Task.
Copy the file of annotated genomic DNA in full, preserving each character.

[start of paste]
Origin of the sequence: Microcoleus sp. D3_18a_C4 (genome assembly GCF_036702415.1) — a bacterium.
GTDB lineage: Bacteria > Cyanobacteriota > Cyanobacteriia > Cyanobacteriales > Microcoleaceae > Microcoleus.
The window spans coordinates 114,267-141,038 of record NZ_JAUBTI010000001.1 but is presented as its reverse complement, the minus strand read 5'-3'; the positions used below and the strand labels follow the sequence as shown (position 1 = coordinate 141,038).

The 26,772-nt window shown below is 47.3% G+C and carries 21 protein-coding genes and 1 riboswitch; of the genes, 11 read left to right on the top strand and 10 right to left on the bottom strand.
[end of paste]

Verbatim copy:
Origin of the sequence: Microcoleus sp. D3_18a_C4 (genome assembly GCF_036702415.1) — a bacterium.
GTDB lineage: Bacteria > Cyanobacteriota > Cyanobacteriia > Cyanobacteriales > Microcoleaceae > Microcoleus.
The window spans coordinates 114,267-141,038 of record NZ_JAUBTI010000001.1 but is presented as its reverse complement, the minus strand read 5'-3'; the positions used below and the strand labels follow the sequence as shown (position 1 = coordinate 141,038).

The 26,772-nt window shown below is 47.3% G+C and carries 21 protein-coding genes and 1 riboswitch; of the genes, 11 read left to right on the top strand and 10 right to left on the bottom strand.